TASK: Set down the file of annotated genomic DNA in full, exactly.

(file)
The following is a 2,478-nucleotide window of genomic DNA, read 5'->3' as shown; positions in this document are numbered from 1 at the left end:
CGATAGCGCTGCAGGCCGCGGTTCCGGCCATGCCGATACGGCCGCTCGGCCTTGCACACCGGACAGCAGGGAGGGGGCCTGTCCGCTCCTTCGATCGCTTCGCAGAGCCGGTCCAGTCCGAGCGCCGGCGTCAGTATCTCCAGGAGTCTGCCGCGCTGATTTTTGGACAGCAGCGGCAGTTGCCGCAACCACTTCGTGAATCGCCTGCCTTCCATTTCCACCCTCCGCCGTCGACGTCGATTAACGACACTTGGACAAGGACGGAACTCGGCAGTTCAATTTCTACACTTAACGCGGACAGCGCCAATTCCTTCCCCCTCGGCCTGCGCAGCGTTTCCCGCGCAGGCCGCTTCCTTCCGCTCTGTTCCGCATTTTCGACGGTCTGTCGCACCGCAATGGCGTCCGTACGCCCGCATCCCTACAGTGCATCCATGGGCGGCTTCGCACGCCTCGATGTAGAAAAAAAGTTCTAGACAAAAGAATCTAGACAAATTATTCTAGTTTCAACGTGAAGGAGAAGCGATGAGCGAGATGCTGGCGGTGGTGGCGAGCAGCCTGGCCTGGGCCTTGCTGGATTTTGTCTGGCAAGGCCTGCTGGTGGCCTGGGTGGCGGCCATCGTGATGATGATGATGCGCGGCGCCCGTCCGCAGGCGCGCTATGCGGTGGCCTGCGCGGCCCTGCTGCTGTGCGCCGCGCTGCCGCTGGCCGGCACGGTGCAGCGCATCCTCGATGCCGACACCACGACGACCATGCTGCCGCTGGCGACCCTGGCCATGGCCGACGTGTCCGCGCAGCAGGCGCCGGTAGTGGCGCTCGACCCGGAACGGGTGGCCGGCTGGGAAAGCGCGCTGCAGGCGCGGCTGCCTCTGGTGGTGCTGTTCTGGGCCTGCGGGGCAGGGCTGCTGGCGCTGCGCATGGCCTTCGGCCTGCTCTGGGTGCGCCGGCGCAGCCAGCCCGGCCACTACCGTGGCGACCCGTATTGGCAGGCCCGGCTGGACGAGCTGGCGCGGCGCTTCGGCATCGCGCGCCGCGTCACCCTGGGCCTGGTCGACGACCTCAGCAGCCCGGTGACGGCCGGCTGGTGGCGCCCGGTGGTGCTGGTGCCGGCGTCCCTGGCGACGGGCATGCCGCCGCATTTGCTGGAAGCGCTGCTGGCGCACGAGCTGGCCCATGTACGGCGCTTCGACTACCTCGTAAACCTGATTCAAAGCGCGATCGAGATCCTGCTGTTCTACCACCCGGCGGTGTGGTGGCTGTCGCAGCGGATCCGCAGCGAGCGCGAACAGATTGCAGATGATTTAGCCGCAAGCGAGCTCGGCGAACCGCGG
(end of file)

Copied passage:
The following is a 2,478-nucleotide window of genomic DNA, read 5'->3' as shown; positions in this document are numbered from 1 at the left end:
CGATAGCGCTGCAGGCCGCGGTTCCGGCCATGCCGATACGGCCGCTCGGCCTTGCACACCGGACAGCAGGGAGGGGGCCTGTCCGCTCCTTCGATCGCTTCGCAGAGCCGGTCCAGTCCGAGCGCCGGCGTCAGTATCTCCAGGAGTCTGCCGCGCTGATTTTTGGACAGCAGCGGCAGTTGCCGCAACCACTTCGTGAATCGCCTGCCTTCCATTTCCACCCTCCGCCGTCGACGTCGATTAACGACACTTGGACAAGGACGGAACTCGGCAGTTCAATTTCTACACTTAACGCGGACAGCGCCAATTCCTTCCCCCTCGGCCTGCGCAGCGTTTCCCGCGCAGGCCGCTTCCTTCCGCTCTGTTCCGCATTTTCGACGGTCTGTCGCACCGCAATGGCGTCCGTACGCCCGCATCCCTACAGTGCATCCATGGGCGGCTTCGCACGCCTCGATGTAGAAAAAAAGTTCTAGACAAAAGAATCTAGACAAATTATTCTAGTTTCAACGTGAAGGAGAAGCGATGAGCGAGATGCTGGCGGTGGTGGCGAGCAGCCTGGCCTGGGCCTTGCTGGATTTTGTCTGGCAAGGCCTGCTGGTGGCCTGGGTGGCGGCCATCGTGATGATGATGATGCGCGGCGCCCGTCCGCAGGCGCGCTATGCGGTGGCCTGCGCGGCCCTGCTGCTGTGCGCCGCGCTGCCGCTGGCCGGCACGGTGCAGCGCATCCTCGATGCCGACACCACGACGACCATGCTGCCGCTGGCGACCCTGGCCATGGCCGACGTGTCCGCGCAGCAGGCGCCGGTAGTGGCGCTCGACCCGGAACGGGTGGCCGGCTGGGAAAGCGCGCTGCAGGCGCGGCTGCCTCTGGTGGTGCTGTTCTGGGCCTGCGGGGCAGGGCTGCTGGCGCTGCGCATGGCCTTCGGCCTGCTCTGGGTGCGCCGGCGCAGCCAGCCCGGCCACTACCGTGGCGACCCGTATTGGCAGGCCCGGCTGGACGAGCTGGCGCGGCGCTTCGGCATCGCGCGCCGCGTCACCCTGGGCCTGGTCGACGACCTCAGCAGCCCGGTGACGGCCGGCTGGTGGCGCCCGGTGGTGCTGGTGCCGGCGTCCCTGGCGACGGGCATGCCGCCGCATTTGCTGGAAGCGCTGCTGGCGCACGAGCTGGCCCATGTACGGCGCTTCGACTACCTCGTAAACCTGATTCAAAGCGCGATCGAGATCCTGCTGTTCTACCACCCGGCGGTGTGGTGGCTGTCGCAGCGGATCCGCAGCGAGCGCGAACAGATTGCAGATGATTTAGCCGCAAGCGAGCTCGGCGAACCGCGG